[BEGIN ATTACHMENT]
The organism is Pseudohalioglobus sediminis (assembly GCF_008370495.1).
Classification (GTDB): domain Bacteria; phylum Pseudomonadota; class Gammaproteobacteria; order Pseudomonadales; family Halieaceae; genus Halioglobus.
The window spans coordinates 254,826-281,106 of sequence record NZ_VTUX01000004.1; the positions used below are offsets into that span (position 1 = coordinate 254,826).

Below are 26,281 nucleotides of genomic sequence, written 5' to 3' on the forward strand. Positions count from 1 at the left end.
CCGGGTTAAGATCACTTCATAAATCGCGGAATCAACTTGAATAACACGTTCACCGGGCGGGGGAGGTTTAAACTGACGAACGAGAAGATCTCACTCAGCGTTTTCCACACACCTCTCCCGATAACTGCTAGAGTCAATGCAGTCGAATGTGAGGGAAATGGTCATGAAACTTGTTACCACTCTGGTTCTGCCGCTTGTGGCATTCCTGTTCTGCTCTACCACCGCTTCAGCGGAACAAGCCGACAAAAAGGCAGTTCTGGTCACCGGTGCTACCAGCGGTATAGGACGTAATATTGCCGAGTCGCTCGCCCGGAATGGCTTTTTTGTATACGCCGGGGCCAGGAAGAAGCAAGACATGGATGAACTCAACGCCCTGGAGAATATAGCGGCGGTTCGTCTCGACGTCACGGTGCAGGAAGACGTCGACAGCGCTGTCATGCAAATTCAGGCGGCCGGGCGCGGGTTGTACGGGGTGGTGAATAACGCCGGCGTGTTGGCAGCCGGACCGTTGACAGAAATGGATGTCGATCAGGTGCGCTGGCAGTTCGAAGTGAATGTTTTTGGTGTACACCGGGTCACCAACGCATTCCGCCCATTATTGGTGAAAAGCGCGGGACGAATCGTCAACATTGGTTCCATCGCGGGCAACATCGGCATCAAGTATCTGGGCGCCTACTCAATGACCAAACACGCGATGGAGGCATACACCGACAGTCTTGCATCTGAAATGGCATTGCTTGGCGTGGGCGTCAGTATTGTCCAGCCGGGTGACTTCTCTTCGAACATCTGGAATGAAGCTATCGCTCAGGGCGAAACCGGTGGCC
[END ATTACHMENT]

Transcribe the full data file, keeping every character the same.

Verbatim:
The organism is Pseudohalioglobus sediminis (assembly GCF_008370495.1).
Classification (GTDB): domain Bacteria; phylum Pseudomonadota; class Gammaproteobacteria; order Pseudomonadales; family Halieaceae; genus Halioglobus.
The window spans coordinates 254,826-281,106 of sequence record NZ_VTUX01000004.1; the positions used below are offsets into that span (position 1 = coordinate 254,826).

Below are 26,281 nucleotides of genomic sequence, written 5' to 3' on the forward strand. Positions count from 1 at the left end.
CCGGGTTAAGATCACTTCATAAATCGCGGAATCAACTTGAATAACACGTTCACCGGGCGGGGGAGGTTTAAACTGACGAACGAGAAGATCTCACTCAGCGTTTTCCACACACCTCTCCCGATAACTGCTAGAGTCAATGCAGTCGAATGTGAGGGAAATGGTCATGAAACTTGTTACCACTCTGGTTCTGCCGCTTGTGGCATTCCTGTTCTGCTCTACCACCGCTTCAGCGGAACAAGCCGACAAAAAGGCAGTTCTGGTCACCGGTGCTACCAGCGGTATAGGACGTAATATTGCCGAGTCGCTCGCCCGGAATGGCTTTTTTGTATACGCCGGGGCCAGGAAGAAGCAAGACATGGATGAACTCAACGCCCTGGAGAATATAGCGGCGGTTCGTCTCGACGTCACGGTGCAGGAAGACGTCGACAGCGCTGTCATGCAAATTCAGGCGGCCGGGCGCGGGTTGTACGGGGTGGTGAATAACGCCGGCGTGTTGGCAGCCGGACCGTTGACAGAAATGGATGTCGATCAGGTGCGCTGGCAGTTCGAAGTGAATGTTTTTGGTGTACACCGGGTCACCAACGCATTCCGCCCATTATTGGTGAAAAGCGCGGGACGAATCGTCAACATTGGTTCCATCGCGGGCAACATCGGCATCAAGTATCTGGGCGCCTACTCAATGACCAAACACGCGATGGAGGCATACACCGACAGTCTTGCATCTGAAATGGCATTGCTTGGCGTGGGCGTCAGTATTGTCCAGCCGGGTGACTTCTCTTCGAACATCTGGAATGAAGCTATCGCTCAGGGCGAAACCGGTGGCC